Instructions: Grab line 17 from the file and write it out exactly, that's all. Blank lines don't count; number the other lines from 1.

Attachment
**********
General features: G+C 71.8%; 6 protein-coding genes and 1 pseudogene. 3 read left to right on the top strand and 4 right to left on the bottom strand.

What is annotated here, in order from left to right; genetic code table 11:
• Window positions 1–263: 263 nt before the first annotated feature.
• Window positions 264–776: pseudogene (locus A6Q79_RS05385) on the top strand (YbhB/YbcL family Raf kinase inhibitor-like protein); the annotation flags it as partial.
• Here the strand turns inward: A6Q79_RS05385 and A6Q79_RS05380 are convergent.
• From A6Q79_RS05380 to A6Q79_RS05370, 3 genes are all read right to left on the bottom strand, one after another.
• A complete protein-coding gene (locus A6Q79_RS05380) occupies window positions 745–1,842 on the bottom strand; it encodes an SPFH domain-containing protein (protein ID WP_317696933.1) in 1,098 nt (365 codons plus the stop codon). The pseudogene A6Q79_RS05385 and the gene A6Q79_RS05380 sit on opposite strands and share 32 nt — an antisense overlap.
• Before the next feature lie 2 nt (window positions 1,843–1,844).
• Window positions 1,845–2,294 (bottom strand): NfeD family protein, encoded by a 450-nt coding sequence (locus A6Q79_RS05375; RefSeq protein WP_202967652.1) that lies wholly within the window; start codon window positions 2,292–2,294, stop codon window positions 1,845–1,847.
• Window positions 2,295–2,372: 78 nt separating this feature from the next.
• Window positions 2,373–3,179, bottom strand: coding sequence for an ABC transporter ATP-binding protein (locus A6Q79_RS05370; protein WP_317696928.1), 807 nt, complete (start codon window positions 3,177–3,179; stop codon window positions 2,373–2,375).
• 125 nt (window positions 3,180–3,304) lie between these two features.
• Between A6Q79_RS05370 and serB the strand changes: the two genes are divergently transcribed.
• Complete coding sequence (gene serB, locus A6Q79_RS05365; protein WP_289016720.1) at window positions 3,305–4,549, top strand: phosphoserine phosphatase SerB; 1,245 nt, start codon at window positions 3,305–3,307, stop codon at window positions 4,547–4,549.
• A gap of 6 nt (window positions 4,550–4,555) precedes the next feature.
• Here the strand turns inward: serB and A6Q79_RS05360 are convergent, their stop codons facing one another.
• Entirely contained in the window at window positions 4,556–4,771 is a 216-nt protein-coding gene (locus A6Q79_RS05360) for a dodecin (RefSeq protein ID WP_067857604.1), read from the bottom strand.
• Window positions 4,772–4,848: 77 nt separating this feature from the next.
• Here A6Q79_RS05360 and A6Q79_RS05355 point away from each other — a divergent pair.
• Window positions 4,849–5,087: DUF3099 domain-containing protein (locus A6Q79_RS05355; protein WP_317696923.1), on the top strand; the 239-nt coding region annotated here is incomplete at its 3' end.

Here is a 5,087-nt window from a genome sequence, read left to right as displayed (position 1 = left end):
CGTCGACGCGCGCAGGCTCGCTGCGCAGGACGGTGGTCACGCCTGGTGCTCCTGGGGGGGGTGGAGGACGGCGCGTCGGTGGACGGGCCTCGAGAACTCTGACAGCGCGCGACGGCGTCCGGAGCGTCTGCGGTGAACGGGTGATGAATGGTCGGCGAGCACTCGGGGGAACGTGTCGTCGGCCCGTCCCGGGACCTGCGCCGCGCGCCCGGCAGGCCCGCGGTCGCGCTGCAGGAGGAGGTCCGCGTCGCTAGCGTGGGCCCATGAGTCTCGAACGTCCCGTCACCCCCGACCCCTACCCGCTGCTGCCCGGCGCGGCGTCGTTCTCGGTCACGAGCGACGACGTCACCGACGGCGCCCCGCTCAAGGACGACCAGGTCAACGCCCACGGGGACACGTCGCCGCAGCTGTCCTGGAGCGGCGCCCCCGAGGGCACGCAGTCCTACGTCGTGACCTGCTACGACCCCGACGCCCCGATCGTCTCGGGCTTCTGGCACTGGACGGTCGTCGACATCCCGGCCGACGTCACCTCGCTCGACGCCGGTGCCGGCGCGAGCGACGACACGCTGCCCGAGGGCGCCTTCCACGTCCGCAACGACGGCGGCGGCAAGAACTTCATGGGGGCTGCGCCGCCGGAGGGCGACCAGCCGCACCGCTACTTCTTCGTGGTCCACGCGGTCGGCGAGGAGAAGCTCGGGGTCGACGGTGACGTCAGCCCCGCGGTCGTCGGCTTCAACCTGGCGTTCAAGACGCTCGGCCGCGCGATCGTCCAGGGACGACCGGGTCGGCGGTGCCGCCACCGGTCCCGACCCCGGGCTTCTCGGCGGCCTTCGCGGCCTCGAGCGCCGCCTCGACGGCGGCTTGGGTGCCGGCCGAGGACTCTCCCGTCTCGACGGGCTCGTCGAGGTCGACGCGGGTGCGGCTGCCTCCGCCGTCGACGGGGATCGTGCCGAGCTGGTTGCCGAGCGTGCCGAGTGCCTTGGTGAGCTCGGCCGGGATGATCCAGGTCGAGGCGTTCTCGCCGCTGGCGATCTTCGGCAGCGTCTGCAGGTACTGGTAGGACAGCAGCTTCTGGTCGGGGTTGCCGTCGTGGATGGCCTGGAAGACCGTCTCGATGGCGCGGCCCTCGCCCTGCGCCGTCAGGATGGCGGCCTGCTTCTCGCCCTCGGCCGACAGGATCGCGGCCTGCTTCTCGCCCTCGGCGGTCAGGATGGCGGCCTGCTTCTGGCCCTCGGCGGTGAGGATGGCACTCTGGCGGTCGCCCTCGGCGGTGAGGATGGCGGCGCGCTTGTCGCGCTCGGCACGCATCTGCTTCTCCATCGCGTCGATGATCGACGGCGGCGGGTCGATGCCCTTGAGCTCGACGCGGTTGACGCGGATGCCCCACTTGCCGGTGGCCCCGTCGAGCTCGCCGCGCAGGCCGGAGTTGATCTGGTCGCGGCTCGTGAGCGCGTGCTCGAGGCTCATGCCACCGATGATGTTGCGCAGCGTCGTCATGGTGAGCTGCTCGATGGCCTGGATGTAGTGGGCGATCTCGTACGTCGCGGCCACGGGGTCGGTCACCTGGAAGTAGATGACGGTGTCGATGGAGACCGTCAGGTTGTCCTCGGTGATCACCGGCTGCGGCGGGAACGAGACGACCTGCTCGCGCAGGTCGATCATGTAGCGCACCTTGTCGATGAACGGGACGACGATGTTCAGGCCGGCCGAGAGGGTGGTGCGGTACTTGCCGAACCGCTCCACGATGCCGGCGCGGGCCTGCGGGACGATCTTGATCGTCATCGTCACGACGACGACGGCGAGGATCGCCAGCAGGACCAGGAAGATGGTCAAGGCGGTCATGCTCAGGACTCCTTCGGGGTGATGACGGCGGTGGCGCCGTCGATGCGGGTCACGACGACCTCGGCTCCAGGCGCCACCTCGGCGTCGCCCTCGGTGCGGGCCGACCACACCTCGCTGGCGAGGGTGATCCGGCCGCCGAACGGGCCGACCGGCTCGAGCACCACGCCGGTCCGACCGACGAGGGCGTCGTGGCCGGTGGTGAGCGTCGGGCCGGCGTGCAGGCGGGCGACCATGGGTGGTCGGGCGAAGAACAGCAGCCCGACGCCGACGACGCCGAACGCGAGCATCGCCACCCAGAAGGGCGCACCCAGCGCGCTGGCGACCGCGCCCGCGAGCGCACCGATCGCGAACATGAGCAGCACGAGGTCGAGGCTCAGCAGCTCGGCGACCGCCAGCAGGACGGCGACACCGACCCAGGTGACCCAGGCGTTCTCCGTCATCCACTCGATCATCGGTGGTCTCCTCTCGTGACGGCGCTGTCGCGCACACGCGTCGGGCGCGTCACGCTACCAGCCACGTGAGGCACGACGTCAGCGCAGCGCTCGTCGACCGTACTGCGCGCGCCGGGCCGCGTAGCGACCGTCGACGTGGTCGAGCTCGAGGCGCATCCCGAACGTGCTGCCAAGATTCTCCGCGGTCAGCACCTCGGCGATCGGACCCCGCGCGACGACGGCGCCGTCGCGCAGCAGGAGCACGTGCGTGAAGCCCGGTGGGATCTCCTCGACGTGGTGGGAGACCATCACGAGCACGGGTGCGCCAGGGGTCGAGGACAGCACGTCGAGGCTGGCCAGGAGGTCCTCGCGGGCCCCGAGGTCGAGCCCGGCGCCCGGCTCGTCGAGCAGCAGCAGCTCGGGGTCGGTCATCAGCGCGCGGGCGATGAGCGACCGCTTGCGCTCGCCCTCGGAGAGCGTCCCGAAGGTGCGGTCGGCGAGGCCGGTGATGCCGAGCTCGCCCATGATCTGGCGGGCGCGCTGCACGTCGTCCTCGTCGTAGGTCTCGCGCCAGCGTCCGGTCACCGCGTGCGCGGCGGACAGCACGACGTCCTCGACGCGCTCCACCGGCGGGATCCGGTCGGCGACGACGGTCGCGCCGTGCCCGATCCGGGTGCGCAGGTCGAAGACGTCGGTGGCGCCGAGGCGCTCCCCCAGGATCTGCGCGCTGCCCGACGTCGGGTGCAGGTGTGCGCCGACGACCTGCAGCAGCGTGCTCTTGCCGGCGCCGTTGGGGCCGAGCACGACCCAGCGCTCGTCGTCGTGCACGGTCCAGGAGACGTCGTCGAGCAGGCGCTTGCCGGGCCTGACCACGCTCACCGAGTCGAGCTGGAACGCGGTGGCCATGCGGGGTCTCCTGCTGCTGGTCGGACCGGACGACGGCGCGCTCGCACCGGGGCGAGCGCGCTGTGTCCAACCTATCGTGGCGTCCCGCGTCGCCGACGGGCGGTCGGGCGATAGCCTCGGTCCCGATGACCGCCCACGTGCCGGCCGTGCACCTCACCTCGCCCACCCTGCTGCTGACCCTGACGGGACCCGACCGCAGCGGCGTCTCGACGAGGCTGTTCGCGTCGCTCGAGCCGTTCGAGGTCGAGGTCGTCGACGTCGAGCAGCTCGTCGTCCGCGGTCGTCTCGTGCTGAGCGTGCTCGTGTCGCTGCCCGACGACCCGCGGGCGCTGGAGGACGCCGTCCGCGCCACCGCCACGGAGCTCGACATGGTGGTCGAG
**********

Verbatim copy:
• Entirely contained in the window at window positions 4,556–4,771 is a 216-nt protein-coding gene (locus A6Q79_RS05360) for a dodecin (RefSeq protein ID WP_067857604.1), read from the bottom strand.